• The latest coronavirus update for the US as a whole is concerning, with cases on the rise at probably the worst possible time of the year — but two states, in particular, are seeing especially disturbing COVID-19 trend lines right now.
  • Both North and South Dakota are seeing big surges in things like coronavirus cases and hospitalizations.
  • One reason this may be the case is that the Dakotas avoided the worst of the coronavirus outbreak early on, which may have fostered a feeling of complacency.

Any way you look at it, the latest coronavirus update for the US as a whole is that most of the country is rushing headlong in the wrong direction. In some states, though, the trend is merely worrisome. And then there are states like North and South Dakota, where the coronavirus numbers are skyrocketing to a degree not seen in much of the rest of the country.

As of the time of this writing, the US on the whole is seeing 22 cases per 100,000 people, while in South Dakota that number is 95 cases per 100,000 people. In North Dakota, it’s even worse — 105 per 100,000 people, which is a record, making North Dakota the first to report more than 100 cases for every 100,000 people, per a new Vox report.

It’s not a level of cases that seems to be explainable by an increase in testing. The seven-day testing average in North Dakota, for example, is down 2% over last week, while cases are up more than 14%. In South Dakota, cases are up 20% over that same time period, while testing is only up 11%. Along the same lines, New York Times data shows that both of the Dakotas have seen a corresponding uptick in hospitalizations from COVID-19 as well as deaths. And out of all the states, care to take a guess at which two had the highest coronavirus death rates out of every state over the past week? It was North Dakota, followed by South Dakota.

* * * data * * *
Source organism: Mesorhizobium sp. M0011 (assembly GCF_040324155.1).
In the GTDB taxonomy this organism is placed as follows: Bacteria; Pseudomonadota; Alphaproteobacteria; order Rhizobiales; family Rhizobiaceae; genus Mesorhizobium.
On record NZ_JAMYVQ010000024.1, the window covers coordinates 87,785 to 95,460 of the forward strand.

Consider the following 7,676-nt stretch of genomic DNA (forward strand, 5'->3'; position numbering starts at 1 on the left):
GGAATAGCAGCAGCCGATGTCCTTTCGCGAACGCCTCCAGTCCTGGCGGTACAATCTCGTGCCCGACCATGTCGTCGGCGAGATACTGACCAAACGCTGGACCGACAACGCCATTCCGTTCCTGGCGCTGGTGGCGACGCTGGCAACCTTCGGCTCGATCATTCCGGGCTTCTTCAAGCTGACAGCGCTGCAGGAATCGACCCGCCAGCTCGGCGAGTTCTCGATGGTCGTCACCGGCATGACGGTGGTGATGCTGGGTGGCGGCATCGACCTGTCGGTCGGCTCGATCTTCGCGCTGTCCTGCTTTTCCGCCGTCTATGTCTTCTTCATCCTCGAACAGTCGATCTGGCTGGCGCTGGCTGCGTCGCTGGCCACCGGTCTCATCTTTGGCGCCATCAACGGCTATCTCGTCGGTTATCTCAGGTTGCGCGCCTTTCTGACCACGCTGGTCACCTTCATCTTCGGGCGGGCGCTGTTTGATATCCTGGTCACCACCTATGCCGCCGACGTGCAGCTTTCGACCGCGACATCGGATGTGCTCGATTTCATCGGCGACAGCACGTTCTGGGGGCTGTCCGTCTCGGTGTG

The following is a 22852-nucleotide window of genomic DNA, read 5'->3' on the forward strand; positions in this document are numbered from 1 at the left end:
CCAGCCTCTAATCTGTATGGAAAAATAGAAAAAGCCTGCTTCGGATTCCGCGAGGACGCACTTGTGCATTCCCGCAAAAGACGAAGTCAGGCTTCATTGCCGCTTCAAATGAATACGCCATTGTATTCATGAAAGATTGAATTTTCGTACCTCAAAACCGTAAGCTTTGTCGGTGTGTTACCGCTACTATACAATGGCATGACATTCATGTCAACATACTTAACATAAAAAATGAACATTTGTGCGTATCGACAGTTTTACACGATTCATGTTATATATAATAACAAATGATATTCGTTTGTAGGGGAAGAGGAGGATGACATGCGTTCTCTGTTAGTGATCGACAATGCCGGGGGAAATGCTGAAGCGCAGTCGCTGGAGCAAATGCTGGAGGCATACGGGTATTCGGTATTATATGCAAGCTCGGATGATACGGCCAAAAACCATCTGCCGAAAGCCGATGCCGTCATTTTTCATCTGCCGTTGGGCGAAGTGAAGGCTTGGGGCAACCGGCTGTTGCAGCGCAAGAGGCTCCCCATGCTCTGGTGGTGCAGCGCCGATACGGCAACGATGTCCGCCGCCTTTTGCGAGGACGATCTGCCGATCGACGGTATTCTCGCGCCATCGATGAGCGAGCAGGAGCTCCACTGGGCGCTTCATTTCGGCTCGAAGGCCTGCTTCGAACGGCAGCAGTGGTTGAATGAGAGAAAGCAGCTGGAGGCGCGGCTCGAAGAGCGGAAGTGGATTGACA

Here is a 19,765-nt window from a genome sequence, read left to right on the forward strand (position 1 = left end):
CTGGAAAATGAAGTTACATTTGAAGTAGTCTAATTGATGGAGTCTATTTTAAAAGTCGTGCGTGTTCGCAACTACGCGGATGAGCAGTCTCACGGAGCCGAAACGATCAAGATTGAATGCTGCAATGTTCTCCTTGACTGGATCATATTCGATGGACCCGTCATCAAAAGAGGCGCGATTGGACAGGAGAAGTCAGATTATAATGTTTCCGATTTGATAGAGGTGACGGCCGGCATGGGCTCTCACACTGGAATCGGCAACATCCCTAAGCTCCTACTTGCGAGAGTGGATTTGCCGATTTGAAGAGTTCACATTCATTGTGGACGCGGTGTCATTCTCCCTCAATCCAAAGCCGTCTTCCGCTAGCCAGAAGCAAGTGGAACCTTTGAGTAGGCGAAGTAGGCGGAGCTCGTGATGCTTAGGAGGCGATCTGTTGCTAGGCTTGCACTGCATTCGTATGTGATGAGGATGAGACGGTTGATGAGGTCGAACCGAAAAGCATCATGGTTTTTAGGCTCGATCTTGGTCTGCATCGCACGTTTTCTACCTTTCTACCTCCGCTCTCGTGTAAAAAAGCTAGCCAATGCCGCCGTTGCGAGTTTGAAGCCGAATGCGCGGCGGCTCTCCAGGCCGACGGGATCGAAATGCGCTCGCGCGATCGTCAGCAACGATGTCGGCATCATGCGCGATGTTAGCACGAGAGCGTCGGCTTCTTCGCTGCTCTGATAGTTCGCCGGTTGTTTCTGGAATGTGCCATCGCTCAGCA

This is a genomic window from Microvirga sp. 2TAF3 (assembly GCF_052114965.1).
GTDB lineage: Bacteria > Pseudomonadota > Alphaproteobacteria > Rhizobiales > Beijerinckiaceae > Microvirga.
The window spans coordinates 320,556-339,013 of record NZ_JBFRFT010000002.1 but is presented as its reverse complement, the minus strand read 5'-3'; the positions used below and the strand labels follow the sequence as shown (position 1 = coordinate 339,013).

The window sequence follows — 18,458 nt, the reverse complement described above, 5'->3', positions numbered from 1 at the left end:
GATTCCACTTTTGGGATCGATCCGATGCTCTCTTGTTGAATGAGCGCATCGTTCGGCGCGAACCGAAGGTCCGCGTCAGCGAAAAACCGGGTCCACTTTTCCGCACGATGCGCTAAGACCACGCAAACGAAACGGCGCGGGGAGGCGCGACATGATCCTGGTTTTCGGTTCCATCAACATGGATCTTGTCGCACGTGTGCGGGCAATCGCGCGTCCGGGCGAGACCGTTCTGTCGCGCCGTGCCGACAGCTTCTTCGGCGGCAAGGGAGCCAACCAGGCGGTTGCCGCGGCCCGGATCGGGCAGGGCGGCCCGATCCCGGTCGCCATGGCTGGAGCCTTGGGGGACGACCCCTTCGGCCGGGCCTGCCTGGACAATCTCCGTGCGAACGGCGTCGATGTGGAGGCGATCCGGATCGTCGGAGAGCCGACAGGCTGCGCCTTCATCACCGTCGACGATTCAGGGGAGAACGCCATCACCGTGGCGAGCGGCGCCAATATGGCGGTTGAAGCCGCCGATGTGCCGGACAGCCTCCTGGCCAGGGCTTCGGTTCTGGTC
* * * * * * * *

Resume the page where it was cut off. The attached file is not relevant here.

Bonny Specker, an epidemiologist at South Dakota State University, pulled no punches in her criticism of why things are as bad as they are there. She explained to Vox: “Federal and many state leaders have not implemented mandates or reinforced (public health agencies’) recommendations to prevent the spread of the virus.

“In South Dakota, the governor had the information needed to minimize the impact of this virus on the health of South Dakotans, but she ignored that information as well as national recommendations from the CDC.”

Paul Carson, an infectious disease expert at North Dakota State University, thinks it was the state’s low numbers earlier this year that lulled people into “a sense of complacency,” leading people there to assume that COVID was mostly a problem for everywhere else in the US. Both states have also played host to large, potentially super-spreader kinds of events, such as a big July Fourth rally that President Trump held at Mount Rushmore in South Dakota. It attracted thousands of people, in spite of the warnings from public health officials trying to dissuade those kinds of gatherings.

Andy is a reporter in Memphis who also contributes to outlets like Fast Company and The Guardian. When he’s not writing about technology, he can be found hunched protectively over his burgeoning collection of vinyl, as well as nursing his Whovianism and bingeing on a variety of TV shows you probably don’t like.